How to teach your dog to shake can be quite simple because dogs often lift their paws to beg for a treat, anyway. So, begin with your pup in the "sit" position. Have a treat in your hand and slowly lower to your dog’s paw. As they lift their leg in anticipation, begin your verbal cue "shake." When they have placed their paw on your hand, praise them and treat them to the reward. With time in training, keep lifting your hand further away from the floor and try to remove the treat. Not only this, but don’t forget repeating the process with the other paw. Our pups are not ambidextrous, so we need to offer them lateral balance.
As the classic game with dogs, playing fetch is what most prospective puppy parents dream about on a sunny day in the park. Firstly, find a toy that your dog likes to hold in their mouth. Then praise behavior when the dog has shown interest such as sniffing or licking. After a while, reward after the dog has used their mouth to try and take the toy, also introducing verbal cues such as "take it." At this point, you can begin introducing different toys to avoid association with just one toy. After a while, instruct your dog to hold the object for a certain time. And, when they are rewarded, take the toy and place it away from you. When they grab the toy again, they will naturally bring it back to you to look for the treat. With time, keep increasing the distance between you and the toy while saying "fetch" or "find it." Then you’ll be able to play a good game!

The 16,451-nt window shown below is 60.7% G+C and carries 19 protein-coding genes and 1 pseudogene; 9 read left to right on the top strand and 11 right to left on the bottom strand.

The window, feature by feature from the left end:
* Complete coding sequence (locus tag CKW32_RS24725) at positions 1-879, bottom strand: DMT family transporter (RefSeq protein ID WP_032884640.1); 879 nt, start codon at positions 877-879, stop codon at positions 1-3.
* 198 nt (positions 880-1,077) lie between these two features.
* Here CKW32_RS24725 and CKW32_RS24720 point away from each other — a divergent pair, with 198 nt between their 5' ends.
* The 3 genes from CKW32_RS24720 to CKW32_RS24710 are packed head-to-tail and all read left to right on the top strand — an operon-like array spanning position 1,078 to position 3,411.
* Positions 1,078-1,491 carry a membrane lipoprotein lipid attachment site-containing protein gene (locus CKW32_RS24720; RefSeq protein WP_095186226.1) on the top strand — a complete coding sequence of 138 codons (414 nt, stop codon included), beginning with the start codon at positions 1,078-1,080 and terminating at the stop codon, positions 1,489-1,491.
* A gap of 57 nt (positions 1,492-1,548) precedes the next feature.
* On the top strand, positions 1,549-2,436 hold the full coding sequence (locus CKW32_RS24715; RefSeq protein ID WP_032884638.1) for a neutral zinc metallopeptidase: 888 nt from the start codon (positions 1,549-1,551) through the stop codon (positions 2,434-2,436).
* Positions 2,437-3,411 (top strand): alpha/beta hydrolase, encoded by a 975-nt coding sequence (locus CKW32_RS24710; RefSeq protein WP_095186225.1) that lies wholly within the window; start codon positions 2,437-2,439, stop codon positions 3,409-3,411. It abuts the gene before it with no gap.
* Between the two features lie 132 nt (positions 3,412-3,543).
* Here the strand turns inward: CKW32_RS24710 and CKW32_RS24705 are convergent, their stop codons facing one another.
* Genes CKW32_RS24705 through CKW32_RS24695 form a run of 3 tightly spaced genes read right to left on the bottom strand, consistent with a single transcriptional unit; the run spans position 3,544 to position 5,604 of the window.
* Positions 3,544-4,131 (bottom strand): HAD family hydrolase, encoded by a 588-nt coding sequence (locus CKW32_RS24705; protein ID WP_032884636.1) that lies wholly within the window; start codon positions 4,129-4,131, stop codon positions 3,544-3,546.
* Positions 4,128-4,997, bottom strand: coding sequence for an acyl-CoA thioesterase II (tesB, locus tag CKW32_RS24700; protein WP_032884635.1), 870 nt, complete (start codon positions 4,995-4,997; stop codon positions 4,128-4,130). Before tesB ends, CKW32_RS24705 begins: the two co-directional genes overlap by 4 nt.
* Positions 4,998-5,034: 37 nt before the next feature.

- Play Dead
This is a super fun game and command to teach your dog. However, it must be noted that your pup should already know the command for "lie down" in order to begin. So, if you’re not there yet, first start with teaching your dog the “lie down” command.
Begin with your pooch lying down. Take your treat close to your dog’s nose, slowly pulling to the side so they have to roll over to reach it. When lying in the "dead" position, give a verbal praise and let them eat the treat. Repeat these steps multiple times a day, incorporating verbal cues such as "bang" along with hand movements, if desired.
It’s important to take baby steps allowing your dog to learn at their own pace. While this is one of the easy tricks to train your dog, it requires strength and can be difficult to perform. Begin with your dog sitting down. Take your treat and hold it above their heads so they have to lean back onto their hind legs and look up. Complete this process a few times and when your pup is ready, start holding the treat higher up. As some dogs can be very tall, this might be an easier trick to teach to smaller dogs. As your pooch progresses, increase the standing duration and begin to draw circles to encourage them to spin around and dance for the treat. Eventually, introduce the verbal command "dance" and a hand signal that doesn’t involve the treat and you’ll be golden!
Top Tips from the Pros
The RSPCA suggests starting dog training lessons in a quiet space in the house to avoid distractions. And you should also use this time to concentrate on your dog’s body language. Be sure to pay attention if your dog is giving cues that they are uncomfortable or need a break. Also, it should be noted that it can take an average of 6 weeks for a dog to fully learn a new trick, so daily repetition, and patience, are key!
Here at Squishface, we’re all about keeping your furry friends happy and motivated. When you teach dog tricks to your pooch, you are boosting their self-confidence, allowing them to relax, diminishing destructive behaviors, creating a space for mental stimulation, as well as having bonding time with your dog.
Be sure to check our blog regularly for other great tips for dogs and their owners!